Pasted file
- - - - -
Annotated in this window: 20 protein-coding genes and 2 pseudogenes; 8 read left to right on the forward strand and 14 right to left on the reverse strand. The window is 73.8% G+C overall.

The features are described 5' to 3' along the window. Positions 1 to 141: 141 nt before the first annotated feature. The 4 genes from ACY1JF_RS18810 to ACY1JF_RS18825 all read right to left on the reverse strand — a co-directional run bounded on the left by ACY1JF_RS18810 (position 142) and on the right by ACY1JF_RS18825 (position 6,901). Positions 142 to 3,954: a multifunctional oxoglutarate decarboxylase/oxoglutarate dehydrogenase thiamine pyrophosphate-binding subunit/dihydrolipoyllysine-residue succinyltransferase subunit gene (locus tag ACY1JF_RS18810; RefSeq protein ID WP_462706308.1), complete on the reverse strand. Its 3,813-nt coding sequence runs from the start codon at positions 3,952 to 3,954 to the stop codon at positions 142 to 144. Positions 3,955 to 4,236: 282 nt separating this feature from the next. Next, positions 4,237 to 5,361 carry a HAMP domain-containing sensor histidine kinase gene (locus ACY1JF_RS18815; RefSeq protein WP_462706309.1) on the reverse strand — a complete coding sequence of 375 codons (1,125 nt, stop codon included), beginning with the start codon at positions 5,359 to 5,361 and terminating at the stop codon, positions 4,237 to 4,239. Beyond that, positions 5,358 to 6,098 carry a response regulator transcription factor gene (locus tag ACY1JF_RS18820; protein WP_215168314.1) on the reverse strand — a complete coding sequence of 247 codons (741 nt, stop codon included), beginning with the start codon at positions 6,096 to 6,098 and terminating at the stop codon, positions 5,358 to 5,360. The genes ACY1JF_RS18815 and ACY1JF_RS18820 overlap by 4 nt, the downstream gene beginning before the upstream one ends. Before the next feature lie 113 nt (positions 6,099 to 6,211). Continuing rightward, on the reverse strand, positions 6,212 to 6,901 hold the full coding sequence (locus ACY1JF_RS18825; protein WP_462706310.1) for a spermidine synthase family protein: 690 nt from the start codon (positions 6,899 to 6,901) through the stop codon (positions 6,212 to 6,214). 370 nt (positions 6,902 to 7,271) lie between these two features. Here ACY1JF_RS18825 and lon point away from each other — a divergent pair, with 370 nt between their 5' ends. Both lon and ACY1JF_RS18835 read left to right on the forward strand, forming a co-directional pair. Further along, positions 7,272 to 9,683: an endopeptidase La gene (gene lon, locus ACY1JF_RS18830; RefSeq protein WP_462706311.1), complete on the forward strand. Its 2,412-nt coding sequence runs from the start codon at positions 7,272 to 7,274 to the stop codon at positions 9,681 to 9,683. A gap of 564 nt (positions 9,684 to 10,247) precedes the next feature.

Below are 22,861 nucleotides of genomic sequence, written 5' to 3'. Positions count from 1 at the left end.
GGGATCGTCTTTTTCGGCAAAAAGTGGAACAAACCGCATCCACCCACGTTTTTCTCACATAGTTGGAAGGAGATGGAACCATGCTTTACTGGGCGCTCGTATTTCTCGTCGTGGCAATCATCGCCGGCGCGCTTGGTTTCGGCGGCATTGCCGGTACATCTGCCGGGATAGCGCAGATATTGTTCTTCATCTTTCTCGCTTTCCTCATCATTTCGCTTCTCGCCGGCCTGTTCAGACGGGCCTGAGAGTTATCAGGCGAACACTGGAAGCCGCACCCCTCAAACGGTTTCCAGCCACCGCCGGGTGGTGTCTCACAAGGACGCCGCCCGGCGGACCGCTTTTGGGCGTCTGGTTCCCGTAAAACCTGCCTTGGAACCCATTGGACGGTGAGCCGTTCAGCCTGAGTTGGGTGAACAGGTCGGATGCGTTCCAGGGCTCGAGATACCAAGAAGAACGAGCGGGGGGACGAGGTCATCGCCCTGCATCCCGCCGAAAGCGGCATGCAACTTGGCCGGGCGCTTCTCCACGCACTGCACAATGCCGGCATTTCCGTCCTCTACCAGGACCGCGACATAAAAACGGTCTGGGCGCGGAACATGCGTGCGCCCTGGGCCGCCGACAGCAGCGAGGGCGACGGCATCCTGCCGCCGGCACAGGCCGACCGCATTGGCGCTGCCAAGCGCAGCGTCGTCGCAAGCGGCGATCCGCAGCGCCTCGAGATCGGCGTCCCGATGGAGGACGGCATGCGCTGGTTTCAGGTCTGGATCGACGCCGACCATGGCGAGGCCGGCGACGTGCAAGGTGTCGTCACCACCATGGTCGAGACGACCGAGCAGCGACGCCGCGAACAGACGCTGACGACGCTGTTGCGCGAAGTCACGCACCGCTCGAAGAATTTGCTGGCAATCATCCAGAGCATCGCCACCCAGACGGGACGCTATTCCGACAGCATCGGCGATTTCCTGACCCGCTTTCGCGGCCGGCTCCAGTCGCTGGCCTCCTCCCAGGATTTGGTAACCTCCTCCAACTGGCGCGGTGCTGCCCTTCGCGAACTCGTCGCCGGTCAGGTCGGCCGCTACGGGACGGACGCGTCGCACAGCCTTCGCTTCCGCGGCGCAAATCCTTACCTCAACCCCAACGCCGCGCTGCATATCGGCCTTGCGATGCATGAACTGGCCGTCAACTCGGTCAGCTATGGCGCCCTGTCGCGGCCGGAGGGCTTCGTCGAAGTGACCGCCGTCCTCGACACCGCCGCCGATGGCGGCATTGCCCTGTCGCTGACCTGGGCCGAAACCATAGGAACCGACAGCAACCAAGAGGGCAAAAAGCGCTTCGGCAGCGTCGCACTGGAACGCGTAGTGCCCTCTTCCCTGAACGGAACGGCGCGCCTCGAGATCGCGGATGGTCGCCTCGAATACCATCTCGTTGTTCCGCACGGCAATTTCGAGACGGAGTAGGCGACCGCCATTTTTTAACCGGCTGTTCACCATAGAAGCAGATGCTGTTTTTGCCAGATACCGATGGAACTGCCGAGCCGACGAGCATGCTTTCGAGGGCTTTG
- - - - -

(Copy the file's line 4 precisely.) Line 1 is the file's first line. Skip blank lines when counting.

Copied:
GGGATCGTCTTTTTCGGCAAAAAGTGGAACAAACCGCATCCACCCACGTTTTTCTCACATAGTTGGAAGGAGATGGAACCATGCTTTACTGGGCGCTCGTATTTCTCGTCGTGGCAATCATCGCCGGCGCGCTTGGTTTCGGCGGCATTGCCGGTACATCTGCCGGGATAGCGCAGATATTGTTCTTCATCTTTCTCGCTTTCCTCATCATTTCGCTTCTCGCCGGCCTGTTCAGACGGGCCTGAGAGTTATCAGGCGAACACTGGAAGCCGCACCCCTCAAACGGTTTCCAGCCACCGCCGGGTGGTGTCTCACAAGGACGCCGCCCGGCGGACCGCTTTTGGGCGTCTGGTTCCCGTAAAACCTGCCTTGGAACCCATTGGACGGTGAGCCGTTCAGCCTGAGTTGGGTGAACAGGTCGGATGCGTTCCAGGGCTCGAGATACCAAGAAGAACGAGCGGGGGGACGAGGTCATCGCCCTGCATCCCGCCGAAAGCGGCATGCAACTTGGCCGGGCGCTTCTCCACGCACTGCACAATGCCGGCATTTCCGTCCTCTACCAGGACCGCGACATAAAAACGGTCTGGGCGCGGAACATGCGTGCGCCCTGGGCCGCCGACAGCAGCGAGGGCGACGGCATCCTGCCGCCGGCACAGGCCGACCGCATTGGCGCTGCCAAGCGCAGCGTCGTCGCAAGCGGCGATCCGCAGCGCCTCGAGATCGGCGTCCCGATGGAGGACGGCATGCGCTGGTTTCAGGTCTGGATCGACGCCGACCATGGCGAGGCCGGCGACGTGCAAGGTGTCGTCACCACCATGGTCGAGACGACCGAGCAGCGACGCCGCGAACAGACGCTGACGACGCTGTTGCGCGAAGTCACGCACCGCTCGAAGAATTTGCTGGCAATCATCCAGAGCATCGCCACCCAGACGGGACGCTATTCCGACAGCATCGGCGATTTCCTGACCCGCTTTCGCGGCCGGCTCCAGTCGCTGGCCTCCTCCCAGGATTTGGTAACCTCCTCCAACTGGCGCGGTGCTGCCCTTCGCGAACTCGTCGCCGGTCAGGTCGGCCGCTACGGGACGGACGCGTCGCACAGCCTTCGCTTCCGCGGCGCAAATCCTTACCTCAACCCCAACGCCGCGCTGCATATCGGCCTTGCGATGCATGAACTGGCCGTCAACTCGGTCAGCTATGGCGCCCTGTCGCGGCCGGAGGGCTTCGTCGAAGTGACCGCCGTCCTCGACACCGCCGCCGATGGCGGCATTGCCCTGTCGCTGACCTGGGCCGAAACCATAGGAACCGACAGCAACCAAGAGGGCAAAAAGCGCTTCGGCAGCGTCGCACTGGAACGCGTAGTGCCCTCTTCCCTGAACGGAACGGCGCGCCTCGAGATCGCGGATGGTCGCCTCGAATACCATCTCGTTGTTCCGCACGGCAATTTCGAGACGGAGTAGGCGACCGCCATTTTTTAACCGGCTGTTCACCATAGAAGCAGATGCTGTTTTTGCCAGATACCGATGGAACTGCCGAGCCGACGAGCATGCTTTCGAGGGCTTTG